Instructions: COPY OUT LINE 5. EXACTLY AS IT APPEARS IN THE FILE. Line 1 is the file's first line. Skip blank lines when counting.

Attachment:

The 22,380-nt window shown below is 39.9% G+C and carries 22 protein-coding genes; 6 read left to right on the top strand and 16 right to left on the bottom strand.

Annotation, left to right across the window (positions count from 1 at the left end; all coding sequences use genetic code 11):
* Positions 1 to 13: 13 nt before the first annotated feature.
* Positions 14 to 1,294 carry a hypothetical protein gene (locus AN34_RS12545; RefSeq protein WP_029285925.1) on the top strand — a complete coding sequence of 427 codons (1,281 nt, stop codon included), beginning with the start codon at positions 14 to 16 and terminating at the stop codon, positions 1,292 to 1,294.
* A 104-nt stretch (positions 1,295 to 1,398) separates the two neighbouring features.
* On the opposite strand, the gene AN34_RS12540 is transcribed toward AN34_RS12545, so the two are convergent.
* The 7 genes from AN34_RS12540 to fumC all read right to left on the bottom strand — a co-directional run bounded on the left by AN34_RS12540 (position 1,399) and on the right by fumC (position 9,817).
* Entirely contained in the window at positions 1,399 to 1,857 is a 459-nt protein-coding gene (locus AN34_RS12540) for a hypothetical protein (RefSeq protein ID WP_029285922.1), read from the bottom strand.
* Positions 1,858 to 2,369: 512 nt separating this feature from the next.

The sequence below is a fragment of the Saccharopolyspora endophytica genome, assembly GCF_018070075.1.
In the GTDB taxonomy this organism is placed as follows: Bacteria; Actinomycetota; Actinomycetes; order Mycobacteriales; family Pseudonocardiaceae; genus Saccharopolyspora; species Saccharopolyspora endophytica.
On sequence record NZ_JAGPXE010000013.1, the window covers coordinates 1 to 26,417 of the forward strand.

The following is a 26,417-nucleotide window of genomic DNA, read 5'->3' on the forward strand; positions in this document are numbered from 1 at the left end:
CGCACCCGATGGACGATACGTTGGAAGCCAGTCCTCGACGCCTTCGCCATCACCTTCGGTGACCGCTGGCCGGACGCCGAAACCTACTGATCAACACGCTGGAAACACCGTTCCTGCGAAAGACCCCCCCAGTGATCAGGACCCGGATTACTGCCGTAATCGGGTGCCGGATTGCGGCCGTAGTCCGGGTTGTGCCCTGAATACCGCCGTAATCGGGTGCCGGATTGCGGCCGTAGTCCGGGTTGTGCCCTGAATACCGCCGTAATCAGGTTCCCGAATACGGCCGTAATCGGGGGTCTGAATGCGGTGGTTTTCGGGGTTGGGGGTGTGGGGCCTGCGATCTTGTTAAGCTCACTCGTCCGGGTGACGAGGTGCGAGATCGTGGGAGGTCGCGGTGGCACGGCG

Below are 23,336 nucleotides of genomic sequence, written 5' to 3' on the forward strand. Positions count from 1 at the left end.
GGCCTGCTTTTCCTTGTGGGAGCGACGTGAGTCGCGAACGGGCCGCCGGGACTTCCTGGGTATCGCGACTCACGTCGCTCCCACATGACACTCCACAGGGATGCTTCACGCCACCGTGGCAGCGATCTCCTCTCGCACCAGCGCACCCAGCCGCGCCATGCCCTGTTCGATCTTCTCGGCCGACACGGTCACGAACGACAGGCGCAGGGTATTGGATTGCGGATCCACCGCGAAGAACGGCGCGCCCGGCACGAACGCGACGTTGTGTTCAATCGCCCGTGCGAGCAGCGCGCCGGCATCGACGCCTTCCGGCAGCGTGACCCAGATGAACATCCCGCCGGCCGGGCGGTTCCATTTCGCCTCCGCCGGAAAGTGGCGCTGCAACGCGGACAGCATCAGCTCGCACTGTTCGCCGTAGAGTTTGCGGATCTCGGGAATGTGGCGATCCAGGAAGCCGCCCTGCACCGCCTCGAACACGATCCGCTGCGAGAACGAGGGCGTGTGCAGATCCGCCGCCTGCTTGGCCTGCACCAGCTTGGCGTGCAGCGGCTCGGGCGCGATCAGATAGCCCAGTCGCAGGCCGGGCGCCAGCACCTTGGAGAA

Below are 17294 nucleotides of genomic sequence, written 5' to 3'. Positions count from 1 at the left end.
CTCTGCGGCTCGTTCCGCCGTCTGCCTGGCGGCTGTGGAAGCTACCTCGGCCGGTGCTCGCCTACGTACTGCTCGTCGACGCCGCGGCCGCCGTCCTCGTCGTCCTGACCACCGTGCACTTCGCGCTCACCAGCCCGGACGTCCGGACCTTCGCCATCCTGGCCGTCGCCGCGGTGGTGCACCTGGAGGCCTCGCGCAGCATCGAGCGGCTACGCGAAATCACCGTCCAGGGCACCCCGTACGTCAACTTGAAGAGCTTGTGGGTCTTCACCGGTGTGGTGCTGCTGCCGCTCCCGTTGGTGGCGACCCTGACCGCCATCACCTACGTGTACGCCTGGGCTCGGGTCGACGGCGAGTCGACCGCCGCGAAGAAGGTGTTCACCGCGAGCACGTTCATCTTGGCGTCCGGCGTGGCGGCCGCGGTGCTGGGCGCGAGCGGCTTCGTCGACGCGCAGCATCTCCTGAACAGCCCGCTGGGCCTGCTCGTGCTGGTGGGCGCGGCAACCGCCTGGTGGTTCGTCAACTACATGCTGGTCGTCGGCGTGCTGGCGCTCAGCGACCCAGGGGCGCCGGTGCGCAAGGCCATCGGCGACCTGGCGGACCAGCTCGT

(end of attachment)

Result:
* A 104-nt stretch (positions 1,295 to 1,398) separates the two neighbouring features.